--- In FairfieldLife@yahoogroups.com, laughinggull108 <no_reply@...> wrote:
>
> --- In FairfieldLife@yahoogroups.com, "curtisdeltablues" <curtisdeltablues@> 
> wrote:
> >
> > --- In FairfieldLife@yahoogroups.com, laughinggull108 <no_reply@> wrote:
> > 
> > The beauty of it for people who know how to do it is the smoothness of its 
> > execution. It is a succession of slights that must be performed under 
> > increasing scrutiny. The hardest part is to perform it so many times that 
> > your muscle memory completely takes over, and your mind now longer follows 
> > your movements, but the "story" you are telling.  This is the difference 
> > between the guys who can just do it and the greats who are amazing.  When a 
> > dilettante like me performs it, you smell something hinky is going on the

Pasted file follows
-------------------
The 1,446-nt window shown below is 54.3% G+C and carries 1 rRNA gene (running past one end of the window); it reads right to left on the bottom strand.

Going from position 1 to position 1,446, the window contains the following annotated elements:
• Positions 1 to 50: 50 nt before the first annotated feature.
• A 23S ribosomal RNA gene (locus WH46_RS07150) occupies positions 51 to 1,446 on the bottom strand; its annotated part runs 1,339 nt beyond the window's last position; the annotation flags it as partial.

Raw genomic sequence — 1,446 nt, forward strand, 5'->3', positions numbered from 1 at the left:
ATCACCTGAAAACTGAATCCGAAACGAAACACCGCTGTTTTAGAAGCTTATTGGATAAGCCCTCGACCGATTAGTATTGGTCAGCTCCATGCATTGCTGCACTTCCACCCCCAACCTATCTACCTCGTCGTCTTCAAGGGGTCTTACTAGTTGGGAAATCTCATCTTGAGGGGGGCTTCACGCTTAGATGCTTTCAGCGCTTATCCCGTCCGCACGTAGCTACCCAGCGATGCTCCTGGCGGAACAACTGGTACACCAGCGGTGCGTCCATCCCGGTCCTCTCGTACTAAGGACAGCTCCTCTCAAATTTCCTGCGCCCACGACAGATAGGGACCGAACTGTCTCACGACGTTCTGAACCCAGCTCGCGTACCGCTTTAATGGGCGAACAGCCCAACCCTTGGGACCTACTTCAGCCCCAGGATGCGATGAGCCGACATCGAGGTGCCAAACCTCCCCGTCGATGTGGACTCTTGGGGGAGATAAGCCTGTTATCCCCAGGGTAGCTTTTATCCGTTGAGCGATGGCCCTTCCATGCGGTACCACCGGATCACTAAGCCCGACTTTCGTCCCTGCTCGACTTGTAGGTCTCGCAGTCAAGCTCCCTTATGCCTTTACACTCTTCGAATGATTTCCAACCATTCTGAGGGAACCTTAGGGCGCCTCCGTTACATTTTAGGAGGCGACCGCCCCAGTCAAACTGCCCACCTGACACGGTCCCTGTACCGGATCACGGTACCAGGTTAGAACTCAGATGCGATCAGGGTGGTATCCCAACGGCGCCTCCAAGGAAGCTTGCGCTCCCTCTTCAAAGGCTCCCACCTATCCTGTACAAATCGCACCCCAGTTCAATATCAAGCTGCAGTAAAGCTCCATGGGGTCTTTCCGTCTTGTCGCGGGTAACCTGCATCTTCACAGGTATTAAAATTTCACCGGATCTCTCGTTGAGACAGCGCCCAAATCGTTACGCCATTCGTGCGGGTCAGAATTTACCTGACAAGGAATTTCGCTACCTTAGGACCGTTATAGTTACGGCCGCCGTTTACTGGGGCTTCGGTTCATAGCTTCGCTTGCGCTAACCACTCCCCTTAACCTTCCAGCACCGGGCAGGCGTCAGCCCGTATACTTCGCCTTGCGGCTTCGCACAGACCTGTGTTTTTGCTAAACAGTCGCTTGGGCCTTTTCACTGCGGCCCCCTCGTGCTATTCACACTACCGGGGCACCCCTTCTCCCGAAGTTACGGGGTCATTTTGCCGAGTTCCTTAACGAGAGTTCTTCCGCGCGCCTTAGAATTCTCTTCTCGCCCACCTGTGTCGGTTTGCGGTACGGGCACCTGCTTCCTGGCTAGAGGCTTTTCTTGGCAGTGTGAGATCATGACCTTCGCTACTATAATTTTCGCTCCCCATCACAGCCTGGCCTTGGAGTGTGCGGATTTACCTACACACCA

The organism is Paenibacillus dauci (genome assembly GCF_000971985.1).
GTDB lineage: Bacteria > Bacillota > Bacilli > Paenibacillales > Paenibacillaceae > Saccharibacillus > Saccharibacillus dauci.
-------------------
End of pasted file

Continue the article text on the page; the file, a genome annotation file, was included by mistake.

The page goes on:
> > whole time, even if you can't exactly catch what I am doing.
> > 
> > When the masters do it, the practiced effortless and total lack of 
> > unconscious tells, turn something as simple as lifting two cards as one, 
> > into a miracle. 
> 
> You just confirmed my theory so now you *have* to believe that I figured it 
> out on my own!

This is just the start of how maddening the trick is in person.  You are sort 
of suckered by figuring out the double lift.  Then the technique is switched 
taking advantage of this expectation.  The impact is lost in the video because 
we get so sure of ourselves when it is actually right in front of us.

Most magic tricks are structured this way to let you in a little which gives 
you confidence, and then this confidence is used against you again!







> 
> > >
> > > --- In FairfieldLife@yahoogroups.com, "curtisdeltablues" 
> > > <curtisdeltablues@> wrote:
> > > >
> > > > -- In FairfieldLife@yahoogroups.com, "Ann" <awoelflebater@> wrote:
> > > > >
> > > > 
> > > > I think your husband will love the book then.  It is an insider's view